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Eat Weight Disord. 2017 Mar;22(1):177-184. doi: 10.1007/s40519-016-0280-x. Epub 2016 Apr 11.

The interrelationship between orthorexia nervosa, perfectionism, body image and attachment style.

Author information

1
Psychology, College of Healthcare Sciences, Division of Tropical Health and Medicine, James Cook University, PO Box 6811, Cairns, QLD, 4870, Australia.
2
Psychology, College of Healthcare Sciences, Division of Tropical Health and Medicine, James Cook University, PO Box 6811, Cairns, QLD, 4870, Australia. marie.caltabiano@jcu.edu.au.

Abstract

PURPOSE:

We investigated whether perfectionism, body image, attachment style, and self-esteem are predictors of orthorexia nervosa.

METHODS:

A cohort of 220 participants completed a self-administered, online questionnaire consisting of five measures: ORTO-15, the Multidimensional Perfectionism Scale (MPS), the Multidimensional Body-Self Relations Questionnaire-Appearance Scale (MBSRQ-AS), the Relationship Scales Questionnaire (RSQ), and Rosenberg's Self-Esteem Scale (RSES).

RESULTS:

Correlation analysis revealed that higher orthorexic tendencies significantly correlated with higher scores for perfectionism (self-oriented, others-oriented and socially prescribed), appearance orientation, overweight preoccupation, self-classified weight, and fearful and dismissing attachment styles. Higher orthorexic tendencies also correlated with lower scores for body areas satisfaction and a secure attachment style. There was no significant correlation between orthorexia nervosa and self-esteem. Multiple linear regression analysis revealed that overweight preoccupation, appearance orientation and the presence of an eating disorder history were significant predictors of orthorexia nervosa with a history of an eating disorder being the strongest predictor.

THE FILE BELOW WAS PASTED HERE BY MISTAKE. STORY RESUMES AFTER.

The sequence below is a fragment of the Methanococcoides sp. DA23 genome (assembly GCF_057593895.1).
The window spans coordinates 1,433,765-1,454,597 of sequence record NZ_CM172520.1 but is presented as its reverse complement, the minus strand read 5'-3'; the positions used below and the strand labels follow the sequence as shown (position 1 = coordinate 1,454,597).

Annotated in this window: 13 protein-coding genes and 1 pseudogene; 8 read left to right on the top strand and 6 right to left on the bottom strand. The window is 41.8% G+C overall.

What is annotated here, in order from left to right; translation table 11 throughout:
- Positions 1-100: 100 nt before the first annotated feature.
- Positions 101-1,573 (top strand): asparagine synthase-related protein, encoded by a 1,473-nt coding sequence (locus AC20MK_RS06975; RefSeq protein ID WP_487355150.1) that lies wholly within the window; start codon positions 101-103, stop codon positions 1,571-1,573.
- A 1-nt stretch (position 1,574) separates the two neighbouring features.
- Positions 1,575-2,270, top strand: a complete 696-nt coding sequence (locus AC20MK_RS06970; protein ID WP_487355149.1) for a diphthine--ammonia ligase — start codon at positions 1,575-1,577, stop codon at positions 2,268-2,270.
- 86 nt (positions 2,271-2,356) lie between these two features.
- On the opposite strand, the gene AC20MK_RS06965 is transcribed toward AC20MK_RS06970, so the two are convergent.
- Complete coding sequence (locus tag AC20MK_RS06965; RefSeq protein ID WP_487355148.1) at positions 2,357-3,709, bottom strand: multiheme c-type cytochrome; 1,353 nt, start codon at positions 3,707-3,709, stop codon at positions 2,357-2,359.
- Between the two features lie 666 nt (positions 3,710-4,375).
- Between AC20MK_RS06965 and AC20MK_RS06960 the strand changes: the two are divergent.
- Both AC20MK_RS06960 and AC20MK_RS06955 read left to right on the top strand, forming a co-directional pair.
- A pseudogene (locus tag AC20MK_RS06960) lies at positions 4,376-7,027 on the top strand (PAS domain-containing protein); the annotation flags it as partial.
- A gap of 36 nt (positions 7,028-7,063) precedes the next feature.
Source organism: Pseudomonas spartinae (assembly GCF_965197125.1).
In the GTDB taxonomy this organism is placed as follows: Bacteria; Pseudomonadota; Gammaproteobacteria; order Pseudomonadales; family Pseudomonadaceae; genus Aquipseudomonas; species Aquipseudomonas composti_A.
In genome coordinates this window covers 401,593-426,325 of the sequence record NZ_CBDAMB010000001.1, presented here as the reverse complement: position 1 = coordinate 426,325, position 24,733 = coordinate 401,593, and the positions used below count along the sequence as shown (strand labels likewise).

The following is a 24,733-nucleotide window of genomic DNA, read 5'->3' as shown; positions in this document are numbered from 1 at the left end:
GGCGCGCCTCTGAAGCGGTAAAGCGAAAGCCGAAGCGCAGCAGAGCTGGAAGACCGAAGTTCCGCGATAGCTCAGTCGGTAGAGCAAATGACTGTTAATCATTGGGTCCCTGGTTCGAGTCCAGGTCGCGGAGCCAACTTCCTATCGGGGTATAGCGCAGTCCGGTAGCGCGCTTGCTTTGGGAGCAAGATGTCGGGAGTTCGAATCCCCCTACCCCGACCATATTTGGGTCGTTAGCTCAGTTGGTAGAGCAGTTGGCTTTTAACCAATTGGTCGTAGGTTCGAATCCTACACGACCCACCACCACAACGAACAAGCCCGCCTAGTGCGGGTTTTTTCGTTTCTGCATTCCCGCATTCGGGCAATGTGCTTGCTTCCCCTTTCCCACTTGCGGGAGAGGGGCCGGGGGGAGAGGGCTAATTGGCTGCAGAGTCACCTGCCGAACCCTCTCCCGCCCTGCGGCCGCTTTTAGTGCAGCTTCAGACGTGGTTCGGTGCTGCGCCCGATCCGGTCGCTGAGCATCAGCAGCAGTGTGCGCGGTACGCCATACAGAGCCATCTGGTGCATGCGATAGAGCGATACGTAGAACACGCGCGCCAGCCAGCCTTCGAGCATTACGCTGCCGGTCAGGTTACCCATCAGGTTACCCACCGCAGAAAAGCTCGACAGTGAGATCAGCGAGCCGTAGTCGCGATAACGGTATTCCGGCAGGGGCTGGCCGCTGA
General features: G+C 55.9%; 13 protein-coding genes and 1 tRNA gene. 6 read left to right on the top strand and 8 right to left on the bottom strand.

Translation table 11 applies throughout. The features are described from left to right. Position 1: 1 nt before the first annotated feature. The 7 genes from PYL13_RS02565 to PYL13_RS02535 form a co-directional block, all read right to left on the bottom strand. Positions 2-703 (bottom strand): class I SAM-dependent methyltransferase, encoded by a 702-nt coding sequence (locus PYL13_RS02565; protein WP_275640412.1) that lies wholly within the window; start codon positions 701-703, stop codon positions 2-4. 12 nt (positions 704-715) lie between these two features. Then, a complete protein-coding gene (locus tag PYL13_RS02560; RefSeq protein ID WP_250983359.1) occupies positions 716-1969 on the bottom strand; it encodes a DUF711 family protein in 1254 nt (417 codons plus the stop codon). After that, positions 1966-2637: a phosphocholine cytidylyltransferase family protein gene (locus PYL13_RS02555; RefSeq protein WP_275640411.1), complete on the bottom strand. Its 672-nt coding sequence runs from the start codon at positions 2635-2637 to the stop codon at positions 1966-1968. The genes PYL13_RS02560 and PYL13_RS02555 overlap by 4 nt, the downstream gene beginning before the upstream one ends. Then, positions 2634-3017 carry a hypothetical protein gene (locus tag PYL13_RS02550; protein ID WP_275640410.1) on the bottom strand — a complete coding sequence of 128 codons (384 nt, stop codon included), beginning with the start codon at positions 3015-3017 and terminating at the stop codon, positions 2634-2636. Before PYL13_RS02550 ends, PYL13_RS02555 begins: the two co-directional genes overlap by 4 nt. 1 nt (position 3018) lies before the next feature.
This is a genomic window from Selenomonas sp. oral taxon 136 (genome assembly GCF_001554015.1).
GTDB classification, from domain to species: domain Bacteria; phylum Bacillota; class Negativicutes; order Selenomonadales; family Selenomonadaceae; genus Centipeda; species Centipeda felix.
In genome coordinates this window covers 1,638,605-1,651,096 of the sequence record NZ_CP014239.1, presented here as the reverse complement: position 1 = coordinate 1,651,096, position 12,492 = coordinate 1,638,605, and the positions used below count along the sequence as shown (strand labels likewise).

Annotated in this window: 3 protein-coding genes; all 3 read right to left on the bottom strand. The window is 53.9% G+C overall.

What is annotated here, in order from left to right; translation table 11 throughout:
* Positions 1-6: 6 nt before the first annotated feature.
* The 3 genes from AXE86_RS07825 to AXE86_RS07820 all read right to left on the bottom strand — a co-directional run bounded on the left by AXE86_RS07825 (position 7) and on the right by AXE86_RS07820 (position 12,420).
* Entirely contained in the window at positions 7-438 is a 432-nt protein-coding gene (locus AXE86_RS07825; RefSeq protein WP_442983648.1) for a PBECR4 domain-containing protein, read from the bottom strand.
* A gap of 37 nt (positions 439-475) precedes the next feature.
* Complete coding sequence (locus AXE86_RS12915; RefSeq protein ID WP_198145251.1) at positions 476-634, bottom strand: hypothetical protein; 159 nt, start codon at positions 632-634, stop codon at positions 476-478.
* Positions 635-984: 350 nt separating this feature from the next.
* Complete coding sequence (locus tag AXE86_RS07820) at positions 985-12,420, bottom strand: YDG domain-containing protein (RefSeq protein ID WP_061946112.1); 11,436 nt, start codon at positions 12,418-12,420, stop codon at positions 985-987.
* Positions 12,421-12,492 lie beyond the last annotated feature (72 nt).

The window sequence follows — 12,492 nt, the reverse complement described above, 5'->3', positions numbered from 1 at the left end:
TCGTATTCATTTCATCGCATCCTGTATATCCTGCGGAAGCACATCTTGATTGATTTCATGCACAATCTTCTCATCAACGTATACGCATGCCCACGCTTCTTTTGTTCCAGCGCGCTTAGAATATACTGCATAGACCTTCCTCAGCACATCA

CONCLUSIONS:

Orthorexia nervosa shares similarities with anorexia nervosa and bulimia nervosa with regards to perfectionism, body image attitudes, and attachment style. In addition, a history of an eating disorder strongly predicts orthorexia nervosa. These findings suggest that these disorders might be on the same spectrum of disordered eating.

KEYWORDS:

Attachment; Body image; Eating disorder; ORTO-15; Orthorexia nervosa; Perfectionism

PMID:
27068175
DOI:
10.1007/s40519-016-0280-x
[Indexed for MEDLINE]

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